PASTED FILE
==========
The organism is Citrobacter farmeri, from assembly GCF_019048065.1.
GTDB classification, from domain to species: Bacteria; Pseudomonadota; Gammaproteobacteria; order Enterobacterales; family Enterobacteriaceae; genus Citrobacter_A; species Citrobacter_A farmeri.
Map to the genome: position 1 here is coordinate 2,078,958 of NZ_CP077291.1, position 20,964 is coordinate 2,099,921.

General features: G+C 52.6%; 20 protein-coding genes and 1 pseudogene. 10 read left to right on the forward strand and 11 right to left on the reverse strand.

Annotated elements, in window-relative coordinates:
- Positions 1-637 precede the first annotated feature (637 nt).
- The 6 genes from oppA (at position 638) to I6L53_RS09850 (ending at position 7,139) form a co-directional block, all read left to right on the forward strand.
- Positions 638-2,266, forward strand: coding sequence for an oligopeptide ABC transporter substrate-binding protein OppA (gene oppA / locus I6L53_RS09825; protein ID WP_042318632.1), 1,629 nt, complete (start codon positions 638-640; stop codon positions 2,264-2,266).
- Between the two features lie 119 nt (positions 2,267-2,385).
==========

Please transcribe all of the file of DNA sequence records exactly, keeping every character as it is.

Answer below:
The organism is Citrobacter farmeri, from assembly GCF_019048065.1.
GTDB classification, from domain to species: Bacteria; Pseudomonadota; Gammaproteobacteria; order Enterobacterales; family Enterobacteriaceae; genus Citrobacter_A; species Citrobacter_A farmeri.
Map to the genome: position 1 here is coordinate 2,078,958 of NZ_CP077291.1, position 20,964 is coordinate 2,099,921.

General features: G+C 52.6%; 20 protein-coding genes and 1 pseudogene. 10 read left to right on the forward strand and 11 right to left on the reverse strand.

Annotated elements, in window-relative coordinates:
- Positions 1-637 precede the first annotated feature (637 nt).
- The 6 genes from oppA (at position 638) to I6L53_RS09850 (ending at position 7,139) form a co-directional block, all read left to right on the forward strand.
- Positions 638-2,266, forward strand: coding sequence for an oligopeptide ABC transporter substrate-binding protein OppA (gene oppA / locus I6L53_RS09825; protein ID WP_042318632.1), 1,629 nt, complete (start codon positions 638-640; stop codon positions 2,264-2,266).
- Between the two features lie 119 nt (positions 2,267-2,385).